Friday 27 December 2013

Christmas Book Haul

So Christmas happened and it was awesome despite some ridiculous wind in Kent on Monday night while we were trying to get to London, but due to our ninja skills (for which read the fact that we know that the Congestion charge ends at 7pm and so went straight through Central London instead of sitting on the M25 which was at a standstill like everybody else) the journey only took about ten minutes longer than usual and we didn't blow off the road at all, so that was good. I got a lot of books this year, but actually I have something more important to tell you all. Some of you already know and some will have seen it on Twitter, Facebook or whatever, but this is my other big news and also part of the reason I've been a rubbish blogger lately!

The photo is horrendous because I took a photo of the scan photo on my phone, buuuuuuuut it's a picture of baby number two who is due mid June :-) Four days after my birthday, to be precise, so keep your fingers crossed it's either on time or late because I really don't want to spend my birthday in hospital! We're all very excited, as well as being slightly overwhelmed and terrified at the thought of how we will cope with a newborn and a 20 month old, but we'll cross that bridge when we come to it! Everything's going well so far, the baby has all the organs and limbs its supposed to at this point and I've just been feeling knackered, but so far so good!

So now onto the books! This picture is missing a couple, because I couldn't find them, but here's what I got:

From bottom to top:
  • The Quilters Bible by Linda Clements was from my Grandma because my mum and dad got me a basic quilting supplies set and because I obviously need another crafty hobby which takes up lots of space! I'll be blogging about it more on my craft blog, if you're interested!
  • The Green Fairy Book by Andrew Lang was from Rhys and probably the best present I got this year (and I got some pretty awesome stuff). It's beautiful and in a box and illustrated and just the most amazing thing. For those who are less into fairytales than I am, there's a whole series of these books, in different colours and each colour features different types of fairytales or fairytales from different parts of the world. They're also pretty hard to find so this was doubly amazing. 
  • The Book of Jewish Food by Claudia Roden was also from my parents. I have a bit of a problem with cookery book collecting and really like experimenting with making different types of foods so this will fit into the collection very well! I also got The Great British Bakeoff: Everyday from Ellie which isn't in the picture because it's already buried in my kitchen on the cookery book case!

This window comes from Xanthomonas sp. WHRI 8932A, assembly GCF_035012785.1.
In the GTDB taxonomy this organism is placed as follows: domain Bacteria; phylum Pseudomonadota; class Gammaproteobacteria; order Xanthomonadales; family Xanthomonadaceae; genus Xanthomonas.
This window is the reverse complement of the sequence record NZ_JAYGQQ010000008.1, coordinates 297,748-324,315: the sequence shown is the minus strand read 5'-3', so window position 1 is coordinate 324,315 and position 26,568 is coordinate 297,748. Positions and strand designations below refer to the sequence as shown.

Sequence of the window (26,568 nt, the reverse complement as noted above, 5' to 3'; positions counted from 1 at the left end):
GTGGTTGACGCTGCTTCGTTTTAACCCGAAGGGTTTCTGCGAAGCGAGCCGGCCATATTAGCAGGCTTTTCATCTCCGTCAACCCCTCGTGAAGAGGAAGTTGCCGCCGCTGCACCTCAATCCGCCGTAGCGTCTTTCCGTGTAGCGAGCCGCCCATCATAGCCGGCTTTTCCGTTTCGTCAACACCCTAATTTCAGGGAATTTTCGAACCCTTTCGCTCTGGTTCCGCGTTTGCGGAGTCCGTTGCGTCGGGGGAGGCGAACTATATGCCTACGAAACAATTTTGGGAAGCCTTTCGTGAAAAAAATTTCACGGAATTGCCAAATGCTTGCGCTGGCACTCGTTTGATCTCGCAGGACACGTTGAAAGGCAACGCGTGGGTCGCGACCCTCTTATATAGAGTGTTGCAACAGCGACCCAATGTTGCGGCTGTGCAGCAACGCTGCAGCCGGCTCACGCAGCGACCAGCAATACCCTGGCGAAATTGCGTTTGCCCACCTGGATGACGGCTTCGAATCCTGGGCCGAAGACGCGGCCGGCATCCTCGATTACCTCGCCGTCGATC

• Phantasies by George MacDonald I got from my sister, who thought it looked cool and basically bought it for me because she wants to read it, which is pretty much what we do for each other! It's also folklorey and has gorgeous illustrations so I'm excited about that one!
  • Then there's a tiny book of Christmassy knitting patterns that I got in my stocking and I can't see or remember the title, because I cleared my books up already but it looks fun!
  • The Search for WondLa by Tony DiTerlizzi looks really interesting and was also in my stocking. 
  • Black Thorn, White Rose by Ellen Datlow & Terri Windling and The Giver by Lois Lowry were presents from the lovely Charlotte who must be telepathic because I've been thinking about them both lately and how much I want to read them! 
  • Babysitters' Winter Holiday by Ann M. Martin is a total blast from the past and I made Rhys put it in my stocking because I found it in a charity shop for 10p and had never read this one of the specials! As a teenager I was seriously obsessed with the Babysitters Club and to be honest it's still really easy, enjoyable reading even if it is ridiculously dated. It's kind of my guilty pleasure. 
  • Snuff by Terry Pratchett my sisters' got for me because I bought it for my dad just after it came out, read it then but don't actually own it, so that was nice. I also got Dodger in my stocking because that was my dad's present last year and I didn't get to test read it because Rhys was reading it instead! I've already started it and it's great so far!
  • False Gods of Rome by Robert Fabbri is a historical fiction book I think, it turned up in my stocking because my sister who is in charge of the book section in her local Oxfam shop, did a mystery Christmas book lucky dip thing and grabbed me one. It looks interesting!